Monday, June 13, 2016

SQL - In-Memory OLTP

In-Memory OLTP (Online Transaction Processing) is a standard feature that promises breakthroughs in performance and this feature was introduced with SQL Server 2014 with a big step forward in Microsoft's database capabilities. It provides a way to use In-Memory OLTP tables in a high-scale caching role whereby an in-memory table is used for high-scale, high-speed ingest and acts as a kind of data shock absorber where data can be buffered, transformed and delivered to a variety of applications and analyses.
As we know that data is the most important thing for the business prospective because we need to visualised it into the various formats and comparing the data trends with historical data trends. Based on the historical data trends, Business users/data analysists will be capable to take the right decision for the business growth.
In-Memory OLTP is used to get around disk I/O-throughput bottlenecks and read-write contention without rewriting applications designed to run on SQL Server.  SQL Server 2014 integrates this new technology directly into the database engine instead of being a separate add-on.

Where can we use In-Memory OLTP technique?
To use In-Memory OLTP, you can define a heavily accessed data table as memory optimised because Memory-optimised-tables are fully transnational, durable, and are accessed using Transact-SQL in the same way as disk-based tables. The most interesting facts are that we can easily update data in memory-optimised tables and disk-based tables as well as pull the data from the both data storage.
Native Compilation for Stored procedures
Stored procedures that only reference memory-optimised tables can be natively compiled into machine code for further performance improvements.

Benefits of In-Memory OLTP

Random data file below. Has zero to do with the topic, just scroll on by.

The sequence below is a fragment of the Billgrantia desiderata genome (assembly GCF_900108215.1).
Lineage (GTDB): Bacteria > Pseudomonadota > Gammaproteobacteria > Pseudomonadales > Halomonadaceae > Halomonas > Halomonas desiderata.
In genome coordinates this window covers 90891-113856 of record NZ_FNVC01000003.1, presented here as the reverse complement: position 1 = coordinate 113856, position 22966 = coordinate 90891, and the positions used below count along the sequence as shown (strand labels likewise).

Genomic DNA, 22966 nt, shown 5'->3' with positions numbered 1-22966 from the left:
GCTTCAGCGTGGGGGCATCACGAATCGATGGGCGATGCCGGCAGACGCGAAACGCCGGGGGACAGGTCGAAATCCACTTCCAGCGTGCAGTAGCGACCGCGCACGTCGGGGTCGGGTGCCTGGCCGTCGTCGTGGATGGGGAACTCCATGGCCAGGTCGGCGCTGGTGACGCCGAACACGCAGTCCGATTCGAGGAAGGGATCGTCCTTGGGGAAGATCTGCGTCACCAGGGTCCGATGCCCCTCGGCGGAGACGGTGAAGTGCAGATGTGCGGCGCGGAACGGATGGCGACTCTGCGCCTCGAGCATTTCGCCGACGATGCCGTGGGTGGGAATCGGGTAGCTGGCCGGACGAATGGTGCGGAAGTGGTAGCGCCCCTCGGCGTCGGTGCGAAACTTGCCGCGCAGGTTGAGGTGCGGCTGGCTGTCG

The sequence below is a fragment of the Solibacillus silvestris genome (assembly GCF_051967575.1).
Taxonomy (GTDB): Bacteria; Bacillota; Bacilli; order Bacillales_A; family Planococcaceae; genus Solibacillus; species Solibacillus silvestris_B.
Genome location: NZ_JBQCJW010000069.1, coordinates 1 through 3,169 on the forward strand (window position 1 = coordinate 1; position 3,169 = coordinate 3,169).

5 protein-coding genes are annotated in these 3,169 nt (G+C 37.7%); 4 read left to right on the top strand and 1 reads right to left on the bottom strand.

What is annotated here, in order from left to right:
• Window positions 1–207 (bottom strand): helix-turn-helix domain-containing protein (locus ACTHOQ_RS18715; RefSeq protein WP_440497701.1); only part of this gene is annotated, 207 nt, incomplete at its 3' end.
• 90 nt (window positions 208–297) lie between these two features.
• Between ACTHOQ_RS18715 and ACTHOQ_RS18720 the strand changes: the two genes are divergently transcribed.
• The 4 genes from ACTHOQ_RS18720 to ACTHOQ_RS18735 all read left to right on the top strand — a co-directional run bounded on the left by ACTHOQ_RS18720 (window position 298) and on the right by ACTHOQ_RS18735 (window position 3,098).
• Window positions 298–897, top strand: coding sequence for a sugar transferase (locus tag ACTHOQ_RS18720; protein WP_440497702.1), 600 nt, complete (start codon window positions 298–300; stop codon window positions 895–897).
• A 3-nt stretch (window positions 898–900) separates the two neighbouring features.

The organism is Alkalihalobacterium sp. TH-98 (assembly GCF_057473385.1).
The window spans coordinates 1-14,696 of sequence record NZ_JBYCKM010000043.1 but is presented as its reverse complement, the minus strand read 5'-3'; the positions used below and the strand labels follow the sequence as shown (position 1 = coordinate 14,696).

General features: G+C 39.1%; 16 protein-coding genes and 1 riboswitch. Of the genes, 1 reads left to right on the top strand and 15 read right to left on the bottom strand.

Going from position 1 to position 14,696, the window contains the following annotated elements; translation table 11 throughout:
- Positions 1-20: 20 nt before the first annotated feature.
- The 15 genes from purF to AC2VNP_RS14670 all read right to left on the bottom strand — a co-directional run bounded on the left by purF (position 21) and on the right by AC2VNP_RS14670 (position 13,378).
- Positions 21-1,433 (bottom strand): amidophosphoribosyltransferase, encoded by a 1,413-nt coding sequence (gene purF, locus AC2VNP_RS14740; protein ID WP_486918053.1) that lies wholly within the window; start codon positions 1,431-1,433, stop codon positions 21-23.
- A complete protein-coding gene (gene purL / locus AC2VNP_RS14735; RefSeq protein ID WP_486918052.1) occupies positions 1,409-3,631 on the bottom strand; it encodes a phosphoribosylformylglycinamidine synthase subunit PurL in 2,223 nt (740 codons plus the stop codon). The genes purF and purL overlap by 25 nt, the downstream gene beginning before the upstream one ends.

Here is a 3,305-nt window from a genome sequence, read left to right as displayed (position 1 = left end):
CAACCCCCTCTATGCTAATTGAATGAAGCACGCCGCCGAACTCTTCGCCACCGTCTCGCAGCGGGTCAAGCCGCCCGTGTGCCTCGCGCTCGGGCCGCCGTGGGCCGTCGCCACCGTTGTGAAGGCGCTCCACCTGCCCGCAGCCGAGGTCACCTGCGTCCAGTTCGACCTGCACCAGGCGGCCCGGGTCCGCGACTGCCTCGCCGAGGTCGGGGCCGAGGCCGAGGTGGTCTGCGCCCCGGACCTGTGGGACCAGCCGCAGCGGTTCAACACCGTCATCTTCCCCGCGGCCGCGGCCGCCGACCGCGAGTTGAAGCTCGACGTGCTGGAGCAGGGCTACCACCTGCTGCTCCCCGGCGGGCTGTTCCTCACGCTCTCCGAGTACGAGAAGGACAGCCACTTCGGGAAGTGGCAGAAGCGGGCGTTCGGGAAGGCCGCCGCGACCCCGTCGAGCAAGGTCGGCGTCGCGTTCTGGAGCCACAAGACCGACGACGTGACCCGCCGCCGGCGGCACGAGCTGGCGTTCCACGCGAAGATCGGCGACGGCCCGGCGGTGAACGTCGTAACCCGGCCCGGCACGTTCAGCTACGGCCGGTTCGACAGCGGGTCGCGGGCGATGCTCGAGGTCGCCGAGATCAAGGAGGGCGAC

1. Logical I/O operations straight from physical memory are much faster than the physical I/O equivalent from storage.
  2. It will improve performance best in OLTP with short-running transactions because everything is happening in-memory.
  3. Programming patterns that In-Memory OLTP will improve include concurrency scenarios, point lookups, workloads where there are many inserts and updates, and business logic in stored procedures.
  4. Integration with SQL Server and Azure SQL Database means you can have both memory-optimised tables and disk-based tables in the same database, and query across both types of tables.
In-Memory OLTP achieves significant performance and scalability gains by using:
  1. Algorithms that are optimised for accessing memory-resident data.
  2. Optimistic concurrency control that eliminates logical locks.
  3. Lock free objects that eliminate all physical locks and latches. Threads that perform transactional work don’t use locks or latches for concurrency control.
  4. Natively compiled stored procedures, which have significantly better performance than interpreted stored procedures, when accessing a memory-optimised table.
Restrictions for In-Memory OLTP
  1. FOREIGN KEY constraints, DEFAULT constraints, CHECK constraints, IDENTITY columns and Triggers are not allowed on Memory-optimised Tables.
  2. If any of the restricted functionality is required, it can usually be coded using natively compiled Stored Procedure code.
Conclusion
The In-Memory OLTP option is an Enterprise-level feature which is designed specifically for typical OLTP traffic balancing read/write operations on the data with concurrent access. It has to be enabled at the database level before proceeding to create Memory-optimised tables.
Memory Management for In-Memory OLTP

Reference: https://msdn.microsoft.com/en-us/library/dn133186.aspx

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